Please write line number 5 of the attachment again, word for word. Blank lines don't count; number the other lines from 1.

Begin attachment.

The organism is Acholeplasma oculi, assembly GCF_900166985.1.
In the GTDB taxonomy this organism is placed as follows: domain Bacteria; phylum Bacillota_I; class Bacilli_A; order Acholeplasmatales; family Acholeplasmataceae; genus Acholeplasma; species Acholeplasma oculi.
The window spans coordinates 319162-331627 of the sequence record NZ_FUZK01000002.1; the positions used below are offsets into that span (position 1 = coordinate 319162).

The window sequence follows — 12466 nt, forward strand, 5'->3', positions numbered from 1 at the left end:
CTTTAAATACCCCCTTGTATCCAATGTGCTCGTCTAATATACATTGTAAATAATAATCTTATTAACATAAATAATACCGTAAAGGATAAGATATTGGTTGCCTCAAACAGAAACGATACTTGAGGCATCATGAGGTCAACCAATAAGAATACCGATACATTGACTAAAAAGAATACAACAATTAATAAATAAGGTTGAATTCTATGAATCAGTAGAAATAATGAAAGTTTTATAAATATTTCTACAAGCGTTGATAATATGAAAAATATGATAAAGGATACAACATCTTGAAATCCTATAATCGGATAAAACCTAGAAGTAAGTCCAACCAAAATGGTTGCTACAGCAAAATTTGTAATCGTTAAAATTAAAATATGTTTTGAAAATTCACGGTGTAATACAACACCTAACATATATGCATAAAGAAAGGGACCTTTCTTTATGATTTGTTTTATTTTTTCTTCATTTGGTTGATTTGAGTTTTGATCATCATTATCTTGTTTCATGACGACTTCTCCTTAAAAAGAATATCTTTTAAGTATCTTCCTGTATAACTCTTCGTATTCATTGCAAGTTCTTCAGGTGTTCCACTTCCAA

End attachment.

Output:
CTTTAAATACCCCCTTGTATCCAATGTGCTCGTCTAATATACATTGTAAATAATAATCTTATTAACATAAATAATACCGTAAAGGATAAGATATTGGTTGCCTCAAACAGAAACGATACTTGAGGCATCATGAGGTCAACCAATAAGAATACCGATACATTGACTAAAAAGAATACAACAATTAATAAATAAGGTTGAATTCTATGAATCAGTAGAAATAATGAAAGTTTTATAAATATTTCTACAAGCGTTGATAATATGAAAAATATGATAAAGGATACAACATCTTGAAATCCTATAATCGGATAAAACCTAGAAGTAAGTCCAACCAAAATGGTTGCTACAGCAAAATTTGTAATCGTTAAAATTAAAATATGTTTTGAAAATTCACGGTGTAATACAACACCTAACATATATGCATAAAGAAAGGGACCTTTCTTTATGATTTGTTTTATTTTTTCTTCATTTGGTTGATTTGAGTTTTGATCATCATTATCTTGTTTCATGACGACTTCTCCTTAAAAAGAATATCTTTTAAGTATCTTCCTGTATAACTCTTCGTATTCATTGCAAGTTCTTCAGGTGTTCCACTTCCAA